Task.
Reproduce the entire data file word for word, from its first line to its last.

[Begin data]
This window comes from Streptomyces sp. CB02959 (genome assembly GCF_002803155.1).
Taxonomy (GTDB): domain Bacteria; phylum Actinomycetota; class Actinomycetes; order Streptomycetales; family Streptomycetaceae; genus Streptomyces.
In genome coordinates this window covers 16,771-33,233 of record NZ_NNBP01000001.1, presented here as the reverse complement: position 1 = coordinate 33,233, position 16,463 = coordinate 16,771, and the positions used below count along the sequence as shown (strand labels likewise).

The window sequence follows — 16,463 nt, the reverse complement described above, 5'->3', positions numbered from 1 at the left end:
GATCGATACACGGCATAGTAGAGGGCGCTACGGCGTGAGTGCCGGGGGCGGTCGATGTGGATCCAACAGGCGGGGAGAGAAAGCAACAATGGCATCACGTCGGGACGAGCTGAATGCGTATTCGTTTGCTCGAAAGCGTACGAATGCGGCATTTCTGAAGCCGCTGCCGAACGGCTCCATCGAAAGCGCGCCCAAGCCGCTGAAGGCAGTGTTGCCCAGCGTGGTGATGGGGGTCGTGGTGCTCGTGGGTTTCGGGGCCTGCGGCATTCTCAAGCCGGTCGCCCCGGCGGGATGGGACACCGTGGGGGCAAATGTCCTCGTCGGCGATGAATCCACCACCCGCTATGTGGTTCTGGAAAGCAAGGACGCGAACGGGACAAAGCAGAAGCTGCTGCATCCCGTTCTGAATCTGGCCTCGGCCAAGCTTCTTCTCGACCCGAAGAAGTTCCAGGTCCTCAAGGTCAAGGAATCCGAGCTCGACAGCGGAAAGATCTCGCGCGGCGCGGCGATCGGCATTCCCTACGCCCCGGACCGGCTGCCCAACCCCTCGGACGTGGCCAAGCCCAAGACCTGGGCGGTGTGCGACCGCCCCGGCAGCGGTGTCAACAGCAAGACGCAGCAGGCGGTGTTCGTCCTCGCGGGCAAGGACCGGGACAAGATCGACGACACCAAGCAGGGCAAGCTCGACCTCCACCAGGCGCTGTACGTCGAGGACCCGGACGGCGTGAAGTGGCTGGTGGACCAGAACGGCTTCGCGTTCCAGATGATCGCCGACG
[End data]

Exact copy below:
This window comes from Streptomyces sp. CB02959 (genome assembly GCF_002803155.1).
Taxonomy (GTDB): domain Bacteria; phylum Actinomycetota; class Actinomycetes; order Streptomycetales; family Streptomycetaceae; genus Streptomyces.
In genome coordinates this window covers 16,771-33,233 of record NZ_NNBP01000001.1, presented here as the reverse complement: position 1 = coordinate 33,233, position 16,463 = coordinate 16,771, and the positions used below count along the sequence as shown (strand labels likewise).

The window sequence follows — 16,463 nt, the reverse complement described above, 5'->3', positions numbered from 1 at the left end:
GATCGATACACGGCATAGTAGAGGGCGCTACGGCGTGAGTGCCGGGGGCGGTCGATGTGGATCCAACAGGCGGGGAGAGAAAGCAACAATGGCATCACGTCGGGACGAGCTGAATGCGTATTCGTTTGCTCGAAAGCGTACGAATGCGGCATTTCTGAAGCCGCTGCCGAACGGCTCCATCGAAAGCGCGCCCAAGCCGCTGAAGGCAGTGTTGCCCAGCGTGGTGATGGGGGTCGTGGTGCTCGTGGGTTTCGGGGCCTGCGGCATTCTCAAGCCGGTCGCCCCGGCGGGATGGGACACCGTGGGGGCAAATGTCCTCGTCGGCGATGAATCCACCACCCGCTATGTGGTTCTGGAAAGCAAGGACGCGAACGGGACAAAGCAGAAGCTGCTGCATCCCGTTCTGAATCTGGCCTCGGCCAAGCTTCTTCTCGACCCGAAGAAGTTCCAGGTCCTCAAGGTCAAGGAATCCGAGCTCGACAGCGGAAAGATCTCGCGCGGCGCGGCGATCGGCATTCCCTACGCCCCGGACCGGCTGCCCAACCCCTCGGACGTGGCCAAGCCCAAGACCTGGGCGGTGTGCGACCGCCCCGGCAGCGGTGTCAACAGCAAGACGCAGCAGGCGGTGTTCGTCCTCGCGGGCAAGGACCGGGACAAGATCGACGACACCAAGCAGGGCAAGCTCGACCTCCACCAGGCGCTGTACGTCGAGGACCCGGACGGCGTGAAGTGGCTGGTGGACCAGAACGGCTTCGCGTTCCAGATGATCGCCGACG